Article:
You have heard the beginning of the relationship. Let’s get closer to the end. We’ll skip over the muddle in between. No need to talk about butchering rabbits and Buddy waiting for me to give him a ride to get a case of beer and him getting impatient and saying “I’m getting kind of thirsty, Paul” and a few bunnies with their purpose delayed a bit and me giving him his ride. No, we will skip over that to the night it all ended. Or at least we reached an agreement that it had ended.
“Tap. Tap. Tap. “
I answered the door.
Buddy was there.
”Could you keep this money for me? I’ve had a bit to drink and I might pass out and my friends will steal it from me.”
It was a couple from Gideons dropping by for tea. We sat and visited over tea.
“Tap. Tap. Tap. “
I answered the door.
Buddy was there again.
”Could I have twenty bucks?”
“Sure, Buddy. It’s your money. Here.”
Back to our visitors. The couple looked a little uneasy.
“Tap. Tap. Tap. “
I answered the door.
Buddy was there again.
”Could I have another twenty bucks?”
“Sure, Buddy. Here.”
Back to our visitors. The couple looked a little more than uneasy. Maybe alarmed, but maybe a bit less than alarmed. But our visit continued without further interruption. We bid them adieu and we went to bed. To sleep perchance to dream. But sleep was elusive with the party below us.
Along about four thirty I had had enough. I went to the door of the suite and knocked. Somebody answered. I asked for Buddy. “Go to the other door.” I went to the door that was a direct connection between the master bedroom and the world. Buddy was there with his guitar singing along with Fats Domino about thrills and blueberry hills. But I knew that. I had been unsuccessfully trying to sleep above it.
“Buddy, could I talk to you?”
He stepped outside.
“Buddy. This isn’t working I go to work every day. I need my sleep.”
“Don’t feel bad, Paul. It never works two families in the same building. I’ve been kicked out of other places. Don’t feel bad, Paul. It’s okay. And, Paul. I’m okay now I won’t be passing out, You can give me my money back.”
I start counting out the money. Buddy’s sister appears and observes me counting out the money to Buddy.
“Make sure you get a receipt. I’m not dumb. I went to high school. Make sure you get a receipt. I’m not dumb.”
Buddy muttered back at her, “Shut up. It’s all your fault.” I finished counting out his money and went back to our unit. Juanita started cooking breakfast. It was earlier than normal but there was no point in going back to bed.
“Tap. Tap. Tap”
“Paul, can you give Buddette and me a ride to my parents in Cranberry. And my sister. If I leave her here her boyfriend will beat her up.”
I look at my watch. Lots of time before work. “Why not? Sure”, I say. I open the back door of our four door sedan. Buddy’s sister starts to get in the car with a beer. I object ineffectually and she proceeds to get in the car through the front door and climb over the front bench seat into the back. The beer pours out of the bottle and into the middle of my new seat covers and then she drops the bottle and it rolls to the back of the seat cushion and continues to disgorge its contents. Glug. Glug. I reach in through the open, ignored back door and grab the bottle before it quite finishes and throw it across the street to smash against the curb and I lose it.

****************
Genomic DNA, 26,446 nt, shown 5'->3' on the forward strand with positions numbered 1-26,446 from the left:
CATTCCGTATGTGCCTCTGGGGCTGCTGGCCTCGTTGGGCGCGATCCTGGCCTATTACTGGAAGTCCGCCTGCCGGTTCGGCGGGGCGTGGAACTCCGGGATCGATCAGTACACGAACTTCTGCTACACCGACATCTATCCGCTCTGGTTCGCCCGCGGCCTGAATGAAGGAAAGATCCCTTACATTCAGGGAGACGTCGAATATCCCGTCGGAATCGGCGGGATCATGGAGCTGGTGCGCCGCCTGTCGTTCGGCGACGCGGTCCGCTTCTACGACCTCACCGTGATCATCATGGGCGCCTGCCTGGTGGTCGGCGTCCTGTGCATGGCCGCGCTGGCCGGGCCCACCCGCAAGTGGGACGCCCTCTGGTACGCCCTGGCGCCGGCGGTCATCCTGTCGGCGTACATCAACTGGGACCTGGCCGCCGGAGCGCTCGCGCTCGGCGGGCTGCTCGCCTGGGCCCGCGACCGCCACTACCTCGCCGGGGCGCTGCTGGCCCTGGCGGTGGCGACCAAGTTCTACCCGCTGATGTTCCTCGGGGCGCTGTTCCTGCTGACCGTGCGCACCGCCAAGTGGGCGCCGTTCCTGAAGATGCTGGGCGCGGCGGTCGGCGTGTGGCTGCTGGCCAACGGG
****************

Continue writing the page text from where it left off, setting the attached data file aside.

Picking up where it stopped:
“Get out of my car!”
“Get out of my life!”
Buddy and Buddette start walking toward Cranberry with Buddy shaking his head.
Buddy’s sister’s boyfriend announces “Nobody can talk to my wife that way. I’m taking you on, Paul” and starts removing his size XL Tall white shirt. I guess he didn’t want to get my blood on it. Good call. I’d bet on him in a fight too.
I ignore him and turn and walk haughtily to my door and grab the door knob to open the door.
It won’t turn!
Juanita had been worried about the activity out there and had locked it. I lose all semblance of cool composure and start beating on the door and yelling Fred Flintstone like for Juanita to open the door. She does. I enter with all possible dignity and lock it without looking back.
I don’t actually remember Buddy and Buddette moving out. They must have. I remember repairing all the damage to the unit and the next tenants who were another capital destroying pair. But that’s another story. My last memory of Buddy and Buddette was them walking away from the scene around my beer soaked car with Buddy just shaking his head.
He talked to my bro-in-law at an AA meeting last year and said to say hi to me and to tell me he was sorry. I guess I’d better change his name to Buddy so the second A holds true even if it generally doesn’t in small towns.
"Don't let the fear of the time it will take to accomplish something stand in the way of your doing it.
The time will pass anyway; we might just as well put that passing time to the best possible use."
— Earl Nightingale: Motivational author and speaker
The above quote appeared the other day in a daily motivational e-mail that arrives from Nightingale-Conant. Although I would most assertively disagree with the basis of many of their offerings, I have benefited from some and am willing to sift. Now that that disclaimer is out of the way back to the matter at hand. The quote reminded me of a Tale of Buddy.
Buddy was a mechanical engineer who took me to dinner one night on behalf of his employer. One of the things we talked about was how he was working for this valve company in Massachusetts and started taking night courses toward an engineering degree. His brother mocked him saying, "That will take ten years!" As Buddy said to me, "It did take ten years, but the ten years would have happened anyway and now I have my degree. My brother has nothing to show for those ten years."